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Ammonite

Fossils are handy tools to help determine the age of layers of earth, as, within the same layer of earth, they always appear in a fixed, particular order. Layers containing mammoth bones, for instance, are younger than layers containing remnants of ammonites, which lived hundreds of millions of years ago. Oftentimes, we only dispose of fossils of the traces even older species of animals and plants left behind, e.g. burrow fossils. As these traces tend to be difficult to date, researchers will also investigate the rocks in which they were found.
  • Scientific name: Perisphinctes sp.
  • Found in: formation of Croï, Pointe de la Rochette, Wimereux, France
  • Collection: Department of Geology
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Ammonites are extinct, squid-like molluscs that lived in a spiral shell.

What is deep time?

Deep time means the geological period between the formation of the Earth and present day. To make this long period easier to comprehend, scientists sometimes compare it to a 24-hour day. If the Earth was formed just after midnight, at 00:00:01, the first life emerged at 3 a.m. The dinosaurs did not evolve until quarter to eleven at night, and the first apes appeared at quarter to midnight.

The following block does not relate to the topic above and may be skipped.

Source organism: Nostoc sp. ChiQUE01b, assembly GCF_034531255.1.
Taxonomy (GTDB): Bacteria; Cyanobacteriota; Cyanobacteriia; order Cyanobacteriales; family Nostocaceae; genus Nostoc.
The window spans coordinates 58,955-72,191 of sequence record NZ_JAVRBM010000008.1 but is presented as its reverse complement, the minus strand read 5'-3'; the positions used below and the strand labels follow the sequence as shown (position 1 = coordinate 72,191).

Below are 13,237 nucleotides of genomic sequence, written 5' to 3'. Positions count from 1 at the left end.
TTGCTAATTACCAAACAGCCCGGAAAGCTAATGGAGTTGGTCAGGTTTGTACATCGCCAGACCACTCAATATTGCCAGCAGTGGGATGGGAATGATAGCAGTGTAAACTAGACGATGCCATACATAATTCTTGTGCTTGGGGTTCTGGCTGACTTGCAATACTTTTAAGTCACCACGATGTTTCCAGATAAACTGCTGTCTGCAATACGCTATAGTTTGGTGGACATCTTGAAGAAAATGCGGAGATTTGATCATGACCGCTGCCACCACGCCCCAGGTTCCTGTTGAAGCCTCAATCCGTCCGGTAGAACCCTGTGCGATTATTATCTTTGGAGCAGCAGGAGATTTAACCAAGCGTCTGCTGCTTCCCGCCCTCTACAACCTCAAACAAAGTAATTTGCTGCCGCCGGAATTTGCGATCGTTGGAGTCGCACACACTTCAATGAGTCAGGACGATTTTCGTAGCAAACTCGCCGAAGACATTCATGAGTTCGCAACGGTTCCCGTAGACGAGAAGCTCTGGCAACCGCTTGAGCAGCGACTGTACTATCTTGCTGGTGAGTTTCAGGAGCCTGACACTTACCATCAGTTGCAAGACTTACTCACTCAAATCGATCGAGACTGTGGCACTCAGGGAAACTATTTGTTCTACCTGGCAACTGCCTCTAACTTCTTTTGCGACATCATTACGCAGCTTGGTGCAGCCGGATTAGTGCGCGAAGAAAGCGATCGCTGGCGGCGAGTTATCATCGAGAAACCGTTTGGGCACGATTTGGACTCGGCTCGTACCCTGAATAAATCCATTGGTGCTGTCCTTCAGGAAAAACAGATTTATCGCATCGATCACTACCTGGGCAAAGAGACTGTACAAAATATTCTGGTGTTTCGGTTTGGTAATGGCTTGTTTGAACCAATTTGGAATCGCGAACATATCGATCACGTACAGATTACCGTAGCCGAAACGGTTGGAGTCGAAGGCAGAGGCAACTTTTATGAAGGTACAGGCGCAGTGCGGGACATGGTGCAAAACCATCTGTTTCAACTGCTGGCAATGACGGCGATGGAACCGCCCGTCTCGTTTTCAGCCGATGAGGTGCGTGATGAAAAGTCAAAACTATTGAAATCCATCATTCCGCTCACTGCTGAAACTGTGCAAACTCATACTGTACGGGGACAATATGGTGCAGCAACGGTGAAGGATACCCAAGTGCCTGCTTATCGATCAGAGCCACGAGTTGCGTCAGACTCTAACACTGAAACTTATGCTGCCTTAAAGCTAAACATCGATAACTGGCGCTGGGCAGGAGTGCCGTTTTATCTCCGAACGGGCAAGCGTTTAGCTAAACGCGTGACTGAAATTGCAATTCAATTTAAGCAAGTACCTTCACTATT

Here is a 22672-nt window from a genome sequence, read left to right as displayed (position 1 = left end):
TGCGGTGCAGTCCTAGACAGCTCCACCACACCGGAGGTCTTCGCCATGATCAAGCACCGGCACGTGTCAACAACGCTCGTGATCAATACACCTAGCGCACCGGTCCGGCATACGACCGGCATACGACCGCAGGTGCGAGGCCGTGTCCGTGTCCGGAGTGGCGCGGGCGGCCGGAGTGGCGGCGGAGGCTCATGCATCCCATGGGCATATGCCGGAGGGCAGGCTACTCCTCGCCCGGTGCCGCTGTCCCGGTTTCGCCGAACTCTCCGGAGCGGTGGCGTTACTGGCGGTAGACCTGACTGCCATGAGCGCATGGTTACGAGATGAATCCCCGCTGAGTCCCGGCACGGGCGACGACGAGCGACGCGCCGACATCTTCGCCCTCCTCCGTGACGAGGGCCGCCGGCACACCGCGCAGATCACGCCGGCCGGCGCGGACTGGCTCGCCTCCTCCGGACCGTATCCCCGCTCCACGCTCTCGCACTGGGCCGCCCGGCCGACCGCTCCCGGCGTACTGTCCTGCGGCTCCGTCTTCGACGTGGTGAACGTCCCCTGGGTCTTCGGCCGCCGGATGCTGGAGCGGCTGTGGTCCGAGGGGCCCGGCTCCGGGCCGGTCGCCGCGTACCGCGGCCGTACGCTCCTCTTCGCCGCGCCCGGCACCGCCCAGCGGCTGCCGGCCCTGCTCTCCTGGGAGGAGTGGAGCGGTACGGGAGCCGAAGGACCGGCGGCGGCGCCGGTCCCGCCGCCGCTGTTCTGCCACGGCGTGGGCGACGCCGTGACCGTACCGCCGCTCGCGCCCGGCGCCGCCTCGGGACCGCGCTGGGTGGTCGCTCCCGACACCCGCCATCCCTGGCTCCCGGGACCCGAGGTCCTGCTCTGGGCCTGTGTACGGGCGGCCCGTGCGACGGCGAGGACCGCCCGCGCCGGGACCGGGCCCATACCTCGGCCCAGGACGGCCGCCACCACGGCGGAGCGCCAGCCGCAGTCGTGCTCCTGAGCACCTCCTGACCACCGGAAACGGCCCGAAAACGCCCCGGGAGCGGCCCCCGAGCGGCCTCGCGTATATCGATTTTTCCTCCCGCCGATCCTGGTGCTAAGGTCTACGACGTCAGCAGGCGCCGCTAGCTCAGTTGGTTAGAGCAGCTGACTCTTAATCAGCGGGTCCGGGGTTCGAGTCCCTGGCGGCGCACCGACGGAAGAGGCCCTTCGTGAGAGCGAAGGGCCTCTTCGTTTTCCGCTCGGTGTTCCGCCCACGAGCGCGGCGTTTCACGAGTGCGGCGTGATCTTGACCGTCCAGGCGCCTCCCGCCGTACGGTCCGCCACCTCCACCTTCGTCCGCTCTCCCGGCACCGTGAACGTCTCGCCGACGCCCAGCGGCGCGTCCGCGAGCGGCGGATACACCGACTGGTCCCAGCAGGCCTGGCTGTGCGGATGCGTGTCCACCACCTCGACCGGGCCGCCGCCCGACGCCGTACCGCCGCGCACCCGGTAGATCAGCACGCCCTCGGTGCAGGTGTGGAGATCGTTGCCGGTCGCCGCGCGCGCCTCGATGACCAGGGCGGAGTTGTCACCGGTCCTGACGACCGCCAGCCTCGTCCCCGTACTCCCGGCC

How do scientists measure deep time?

Geologists measure deep time using things that have formed very slowly, such as sediment layers on the ocean floor or minerals that bear traces of slow physical processes, such as the radioactive decay of unstable atoms. They also use fossils, each of which are typical of a certain epoch in geological time.

What is an ammonite?

Ammonites are extinct, squid-like molluscs that lived in a spiral shell. They were highly evolved, good swimmers and efficient predators.

When did the ammonite live?

The true ammonites only lived in the Mesozoic Era, more specifically in the Jurassic and Cretaceous periods, 66 to 201 million years ago.

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